Insect-deterring sorghum compounds may be an eco-friendly pesticide.

For this study, at the University's Russell E. Larson Agricultural Research Center, researchers grew two nearly identical lines of sorghum — alike except that one, a mutant, did not possess the functional gene responsible for producing the flavonoids that essentially poison corn leaf aphids. Then researchers compared how the lines were faring. Image: © Getty Images / Songsak Paname

For this study, at the University's Russell E. Larson Agricultural Research Center, researchers grew two nearly identical lines of sorghum — alike except that one, a mutant, did not possess the functional gene responsible for producing the flavonoids that essentially poison corn leaf aphids. Then researchers compared how the lines were faring. Image: © Getty Images / Songsak Paname

Team: Surinder Chopra, Iffa Gaffoor, Sampurna Sattar, Cullen Dixon, Nadia Frock, Juliet Moen, Gary Thompson, Consuelo De Moraes, Mark Mescher, and Rupesh Kariyat

Modern agriculture typically tackles the myriad pests and pathogens that attack crop plants with synthetic chemicals, many of which are unsafe to humans and the environment. Pathogens can develop resistance to these chemicals. Consumers are concerned about residual toxicity of traditional pesticides and fungicides, so safe crop protection strategies are needed for sustainable production of economically important crops. New biobased pest control mechanisms are being explored. 

A research team has found that a group of flavonoid compounds produced in sorghum act as natural pesticides and fungicides. The researchers developed near-isogenic lines of sorghum and maize, and used them to discover the role of flavonoid phytoalexins in host-plant defense. This project has developed vast genetic resources while focusing on two anthracnose fungal pathogens and insect pests. They filed a provisional patent application on the compounds’ actions.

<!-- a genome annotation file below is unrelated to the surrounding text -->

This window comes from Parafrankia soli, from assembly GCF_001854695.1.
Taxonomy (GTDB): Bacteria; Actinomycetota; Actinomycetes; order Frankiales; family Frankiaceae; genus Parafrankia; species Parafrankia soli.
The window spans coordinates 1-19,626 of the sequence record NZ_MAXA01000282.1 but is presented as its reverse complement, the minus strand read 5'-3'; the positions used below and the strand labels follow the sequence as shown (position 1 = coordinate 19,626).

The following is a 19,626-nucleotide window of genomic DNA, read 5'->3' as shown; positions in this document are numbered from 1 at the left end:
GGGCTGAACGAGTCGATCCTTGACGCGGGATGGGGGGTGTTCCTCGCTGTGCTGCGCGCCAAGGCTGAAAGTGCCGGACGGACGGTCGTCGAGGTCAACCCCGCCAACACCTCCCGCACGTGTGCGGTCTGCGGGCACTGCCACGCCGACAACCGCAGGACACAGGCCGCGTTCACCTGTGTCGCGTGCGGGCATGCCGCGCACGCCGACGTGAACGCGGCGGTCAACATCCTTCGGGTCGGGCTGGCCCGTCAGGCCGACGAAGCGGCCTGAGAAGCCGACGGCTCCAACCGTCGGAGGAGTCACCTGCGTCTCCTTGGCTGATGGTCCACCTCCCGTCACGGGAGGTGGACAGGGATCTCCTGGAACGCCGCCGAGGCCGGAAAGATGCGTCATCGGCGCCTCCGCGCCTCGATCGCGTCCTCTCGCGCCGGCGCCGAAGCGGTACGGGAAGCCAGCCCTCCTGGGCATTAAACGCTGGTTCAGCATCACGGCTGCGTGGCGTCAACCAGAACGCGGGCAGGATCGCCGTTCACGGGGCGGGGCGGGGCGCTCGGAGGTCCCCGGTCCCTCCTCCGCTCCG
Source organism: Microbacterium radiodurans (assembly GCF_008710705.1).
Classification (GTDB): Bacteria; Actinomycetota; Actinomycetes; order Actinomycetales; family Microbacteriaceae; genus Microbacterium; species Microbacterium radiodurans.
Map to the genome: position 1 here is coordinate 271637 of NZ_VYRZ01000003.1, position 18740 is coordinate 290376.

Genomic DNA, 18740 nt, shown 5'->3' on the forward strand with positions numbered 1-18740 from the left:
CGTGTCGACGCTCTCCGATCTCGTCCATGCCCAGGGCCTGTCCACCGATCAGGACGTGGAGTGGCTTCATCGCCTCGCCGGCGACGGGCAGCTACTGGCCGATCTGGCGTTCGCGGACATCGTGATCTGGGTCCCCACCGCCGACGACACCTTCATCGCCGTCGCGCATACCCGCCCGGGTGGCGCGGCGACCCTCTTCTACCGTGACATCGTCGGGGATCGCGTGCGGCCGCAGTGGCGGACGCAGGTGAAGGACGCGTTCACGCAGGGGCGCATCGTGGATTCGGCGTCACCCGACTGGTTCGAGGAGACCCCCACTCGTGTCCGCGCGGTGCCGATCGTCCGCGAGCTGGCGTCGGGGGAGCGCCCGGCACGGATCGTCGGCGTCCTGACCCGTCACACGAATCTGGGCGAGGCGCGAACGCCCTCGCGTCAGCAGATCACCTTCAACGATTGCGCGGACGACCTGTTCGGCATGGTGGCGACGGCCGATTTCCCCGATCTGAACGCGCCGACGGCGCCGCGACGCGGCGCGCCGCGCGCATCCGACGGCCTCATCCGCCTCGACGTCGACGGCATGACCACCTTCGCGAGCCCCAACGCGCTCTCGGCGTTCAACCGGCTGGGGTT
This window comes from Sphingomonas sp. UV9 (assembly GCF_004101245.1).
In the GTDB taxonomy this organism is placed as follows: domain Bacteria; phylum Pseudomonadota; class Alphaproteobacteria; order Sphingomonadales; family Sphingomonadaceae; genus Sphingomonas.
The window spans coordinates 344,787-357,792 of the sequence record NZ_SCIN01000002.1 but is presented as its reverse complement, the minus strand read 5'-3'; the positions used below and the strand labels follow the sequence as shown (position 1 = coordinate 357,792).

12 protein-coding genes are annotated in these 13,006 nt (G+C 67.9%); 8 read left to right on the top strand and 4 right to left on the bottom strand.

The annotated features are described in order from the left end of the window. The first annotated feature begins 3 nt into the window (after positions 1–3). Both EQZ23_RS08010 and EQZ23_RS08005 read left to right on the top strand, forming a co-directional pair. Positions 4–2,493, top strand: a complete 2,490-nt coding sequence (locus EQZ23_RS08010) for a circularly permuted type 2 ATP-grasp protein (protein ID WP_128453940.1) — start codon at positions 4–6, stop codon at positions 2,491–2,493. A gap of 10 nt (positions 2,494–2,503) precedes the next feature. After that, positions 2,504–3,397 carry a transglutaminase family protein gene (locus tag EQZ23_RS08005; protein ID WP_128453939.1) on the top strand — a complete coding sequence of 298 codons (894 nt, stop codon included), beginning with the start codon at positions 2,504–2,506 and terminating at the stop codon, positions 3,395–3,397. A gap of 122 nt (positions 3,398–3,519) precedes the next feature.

This project demonstrated the role of sorghum flavonoids in anthracnose resistance using sorghum near-isogenic lines that differ in their ability to produce these flavonoids. The group made a striking discovery that, in addition to fungal resistance, these flavonoids also confer resistance against certain species of aphids. Through the understanding of plant genetics, this project is moving toward breeding sorghum and maize crops that can resist several different pests and pathogens. Plant-based biopesticides are considered nontoxic to humans but toxic to pests and pathogens, are environmentally friendly, and may reduce the use of chemical pesticides.

Funding

USDA NIFA and Hatch Appropriations

News

Insect-deterring sorghum compounds may be eco-friendly pesticide

Thematic Research Area

Advanced Agricultural and Food Systems

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217 Agricultural Administration Building
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Office for Research and Graduate Education

Address

217 Agricultural Administration Building
University Park, PA 16802-2600